A catastrophic spill at an oil field off Newfoundland could be resolved by burning off the fuel, a report released Thursday says.
Mark Turner, a master mariner hired by the Newfoundland and Labrador government last year to assess the readiness of government and industry to respond to a spill, also recommended that independent organizations be used to audit oil companies.
Turner, who was appointed in the wake of the Deepwater Horizon disaster in the Gulf of Mexico, produced 25 recommendations, many to various government agencies and regulators on best practices in the wake of a spill, and to prevent a blowout.[ Read the full text of the report here.]
Turner said that burning should be considered as an option for dealing with a spill.
"Although the weather and sea-state limits for the use of in situ burning are no better compared to containment and recovery, burning does offer advantages over skimming in terms of logistics and oil removal rates," wrote Turner, whose appointment itself was controversial to environmentalists, who felt that his ties to the oil industry would compromise his perspective.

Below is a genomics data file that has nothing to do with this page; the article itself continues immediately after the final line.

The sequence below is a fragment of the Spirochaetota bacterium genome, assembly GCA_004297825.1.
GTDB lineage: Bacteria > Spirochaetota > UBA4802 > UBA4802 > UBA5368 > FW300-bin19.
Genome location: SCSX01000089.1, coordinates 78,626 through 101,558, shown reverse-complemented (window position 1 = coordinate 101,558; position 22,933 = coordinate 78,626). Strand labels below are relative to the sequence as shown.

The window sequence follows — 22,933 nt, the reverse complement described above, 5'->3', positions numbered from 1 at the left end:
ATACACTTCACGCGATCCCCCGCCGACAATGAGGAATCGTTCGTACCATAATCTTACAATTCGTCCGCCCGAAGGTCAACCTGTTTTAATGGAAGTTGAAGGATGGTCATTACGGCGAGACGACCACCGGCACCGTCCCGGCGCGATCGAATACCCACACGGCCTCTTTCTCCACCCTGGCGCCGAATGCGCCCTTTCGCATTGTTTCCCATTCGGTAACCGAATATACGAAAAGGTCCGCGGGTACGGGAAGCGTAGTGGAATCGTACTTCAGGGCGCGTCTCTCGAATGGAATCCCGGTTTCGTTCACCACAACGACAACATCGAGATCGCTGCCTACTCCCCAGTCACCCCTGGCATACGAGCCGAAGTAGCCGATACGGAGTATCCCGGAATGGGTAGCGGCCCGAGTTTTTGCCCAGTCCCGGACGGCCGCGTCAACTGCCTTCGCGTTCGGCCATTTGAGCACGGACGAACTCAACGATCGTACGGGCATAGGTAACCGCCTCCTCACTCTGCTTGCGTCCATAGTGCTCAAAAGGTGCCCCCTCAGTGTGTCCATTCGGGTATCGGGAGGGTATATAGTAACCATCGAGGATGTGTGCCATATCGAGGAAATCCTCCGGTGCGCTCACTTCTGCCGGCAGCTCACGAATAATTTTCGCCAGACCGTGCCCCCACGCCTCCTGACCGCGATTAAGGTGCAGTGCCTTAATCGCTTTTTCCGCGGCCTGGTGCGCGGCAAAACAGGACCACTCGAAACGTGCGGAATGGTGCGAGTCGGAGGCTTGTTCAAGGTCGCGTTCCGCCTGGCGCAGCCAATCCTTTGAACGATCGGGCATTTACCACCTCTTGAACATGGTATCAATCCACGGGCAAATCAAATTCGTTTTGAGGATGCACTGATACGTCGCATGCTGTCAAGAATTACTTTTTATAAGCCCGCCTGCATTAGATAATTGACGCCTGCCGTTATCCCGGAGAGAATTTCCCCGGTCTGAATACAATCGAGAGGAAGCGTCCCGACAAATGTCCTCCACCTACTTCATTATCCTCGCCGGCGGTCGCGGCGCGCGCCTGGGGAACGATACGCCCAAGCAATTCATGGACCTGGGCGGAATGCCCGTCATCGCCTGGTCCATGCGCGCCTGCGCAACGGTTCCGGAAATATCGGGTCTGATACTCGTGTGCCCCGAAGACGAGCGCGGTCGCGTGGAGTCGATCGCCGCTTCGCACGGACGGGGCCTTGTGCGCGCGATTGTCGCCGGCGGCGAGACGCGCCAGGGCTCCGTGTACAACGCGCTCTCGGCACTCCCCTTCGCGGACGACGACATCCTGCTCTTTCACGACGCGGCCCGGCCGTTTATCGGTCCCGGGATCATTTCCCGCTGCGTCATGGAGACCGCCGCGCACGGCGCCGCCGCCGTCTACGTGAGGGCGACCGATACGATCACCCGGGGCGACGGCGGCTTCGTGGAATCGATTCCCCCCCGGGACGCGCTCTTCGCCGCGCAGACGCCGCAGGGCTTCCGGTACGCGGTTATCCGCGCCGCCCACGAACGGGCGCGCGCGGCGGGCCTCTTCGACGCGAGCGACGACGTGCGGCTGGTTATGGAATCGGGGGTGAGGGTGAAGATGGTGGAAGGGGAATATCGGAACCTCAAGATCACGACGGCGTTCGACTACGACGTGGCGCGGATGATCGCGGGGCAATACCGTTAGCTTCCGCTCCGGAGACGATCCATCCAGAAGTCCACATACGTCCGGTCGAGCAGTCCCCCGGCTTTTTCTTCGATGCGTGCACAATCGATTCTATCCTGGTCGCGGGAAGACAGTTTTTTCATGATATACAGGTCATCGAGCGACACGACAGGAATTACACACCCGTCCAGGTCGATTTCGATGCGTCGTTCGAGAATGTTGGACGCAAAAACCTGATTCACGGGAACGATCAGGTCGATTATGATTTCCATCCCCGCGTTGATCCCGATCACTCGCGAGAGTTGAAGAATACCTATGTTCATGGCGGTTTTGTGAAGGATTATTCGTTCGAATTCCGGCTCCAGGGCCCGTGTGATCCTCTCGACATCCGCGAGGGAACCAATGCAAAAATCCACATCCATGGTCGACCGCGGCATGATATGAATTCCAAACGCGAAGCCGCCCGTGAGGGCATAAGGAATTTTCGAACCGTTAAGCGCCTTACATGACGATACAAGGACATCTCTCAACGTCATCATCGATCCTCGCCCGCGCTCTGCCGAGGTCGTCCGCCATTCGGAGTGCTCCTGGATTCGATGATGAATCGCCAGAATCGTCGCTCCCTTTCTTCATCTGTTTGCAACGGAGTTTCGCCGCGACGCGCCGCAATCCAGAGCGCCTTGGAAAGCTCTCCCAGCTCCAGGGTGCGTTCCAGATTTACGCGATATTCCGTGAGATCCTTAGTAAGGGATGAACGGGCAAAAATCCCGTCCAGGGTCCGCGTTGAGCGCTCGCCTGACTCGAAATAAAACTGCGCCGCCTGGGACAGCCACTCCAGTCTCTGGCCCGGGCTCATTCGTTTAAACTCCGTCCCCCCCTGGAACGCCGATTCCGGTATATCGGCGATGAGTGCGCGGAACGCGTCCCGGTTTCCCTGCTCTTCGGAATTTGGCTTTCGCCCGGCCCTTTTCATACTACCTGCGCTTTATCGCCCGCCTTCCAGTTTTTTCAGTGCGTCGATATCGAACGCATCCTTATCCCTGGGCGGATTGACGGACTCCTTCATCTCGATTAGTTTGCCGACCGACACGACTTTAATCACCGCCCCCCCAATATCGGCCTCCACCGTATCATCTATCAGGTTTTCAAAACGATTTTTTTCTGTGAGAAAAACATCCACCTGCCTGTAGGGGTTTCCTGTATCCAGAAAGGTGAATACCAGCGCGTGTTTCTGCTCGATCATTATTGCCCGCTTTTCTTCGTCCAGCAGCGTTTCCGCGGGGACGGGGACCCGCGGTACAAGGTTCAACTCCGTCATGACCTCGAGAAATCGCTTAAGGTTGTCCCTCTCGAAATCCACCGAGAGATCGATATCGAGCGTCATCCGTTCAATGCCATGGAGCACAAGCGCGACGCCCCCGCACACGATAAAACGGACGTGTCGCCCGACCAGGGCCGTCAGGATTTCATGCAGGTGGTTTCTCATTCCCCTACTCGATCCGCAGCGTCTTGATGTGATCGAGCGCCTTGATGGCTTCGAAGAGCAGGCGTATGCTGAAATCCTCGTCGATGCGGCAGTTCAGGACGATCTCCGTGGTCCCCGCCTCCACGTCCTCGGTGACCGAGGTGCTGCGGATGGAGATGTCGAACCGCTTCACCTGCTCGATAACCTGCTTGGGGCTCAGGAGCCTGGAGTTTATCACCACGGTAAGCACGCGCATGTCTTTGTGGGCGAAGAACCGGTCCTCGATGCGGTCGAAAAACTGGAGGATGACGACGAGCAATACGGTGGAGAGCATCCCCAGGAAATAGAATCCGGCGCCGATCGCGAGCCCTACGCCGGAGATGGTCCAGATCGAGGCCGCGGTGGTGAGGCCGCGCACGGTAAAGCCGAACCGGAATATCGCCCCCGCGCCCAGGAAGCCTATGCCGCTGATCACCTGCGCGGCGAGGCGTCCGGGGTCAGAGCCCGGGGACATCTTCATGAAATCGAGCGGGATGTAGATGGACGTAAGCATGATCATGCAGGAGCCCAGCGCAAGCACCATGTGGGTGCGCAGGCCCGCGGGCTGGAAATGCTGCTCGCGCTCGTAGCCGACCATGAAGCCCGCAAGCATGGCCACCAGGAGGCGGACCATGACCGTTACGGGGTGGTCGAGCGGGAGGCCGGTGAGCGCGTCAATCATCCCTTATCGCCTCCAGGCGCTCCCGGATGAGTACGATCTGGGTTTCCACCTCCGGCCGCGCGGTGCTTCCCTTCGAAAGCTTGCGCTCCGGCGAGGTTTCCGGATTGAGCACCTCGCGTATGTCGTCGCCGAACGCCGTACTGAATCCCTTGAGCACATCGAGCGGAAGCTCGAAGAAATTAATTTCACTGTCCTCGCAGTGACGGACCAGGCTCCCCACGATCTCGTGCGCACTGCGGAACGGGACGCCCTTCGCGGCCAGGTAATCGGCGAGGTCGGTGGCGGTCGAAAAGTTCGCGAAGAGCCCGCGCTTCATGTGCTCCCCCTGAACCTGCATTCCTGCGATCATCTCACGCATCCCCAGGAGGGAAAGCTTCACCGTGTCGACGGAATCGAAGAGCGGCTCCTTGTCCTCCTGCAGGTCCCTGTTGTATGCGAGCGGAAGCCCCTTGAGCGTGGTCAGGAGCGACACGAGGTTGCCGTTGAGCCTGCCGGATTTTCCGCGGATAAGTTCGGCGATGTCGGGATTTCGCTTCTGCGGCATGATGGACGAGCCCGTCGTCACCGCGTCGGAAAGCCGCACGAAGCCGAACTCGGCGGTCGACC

"In situ burning is proving to be a valuable technique for reducing surface oil, as evidenced during the Macondo oil spill in the Gulf of Mexico."
He added that there should be "defined standards for effectiveness and effects monitoring" in place for when it would be appropriate to conduct a burn.
Not prepared for catastrophe
Turner also found that Newfoundland and Labrador's offshore oil industry is not prepared for a major disaster.
"Contingency planning is currently in place in the event of a batch spill, but these do not encompass the spectrum of issues that will be present in the event of a catastrophic blowout," he wrote.
He called on the industry and agencies that regulate it to prepare a thorough plan to prevent a blowout, and mitigate the damage of what might happen.
The Deepwater Horizon disaster prompted the Canada-Newfoundland and Labrador Offshore Petroleum Board, which regulates the offshore oil industry, to tighten the rules on Chevron Canada's deepwater test drilling last summer at a property called Lona O-55, in the Orphan Basin north of the Grand Banks.
Turner said the CNLOPB needs to improve its working practices, as well as to be more transparent in terms of how it shares information.
To do that, Turner said, the CNLOPB will need greater financial resources.
Many of Turner's recommendations fall under the jurisdiction of more than one body, reflecting the complex nature of the offshore oil industry.
Shawn Skinner, Newfoundland and Labrador's natural resources minister, said his government will "consult with the responsible stakeholders to ensure all recommendations are considered."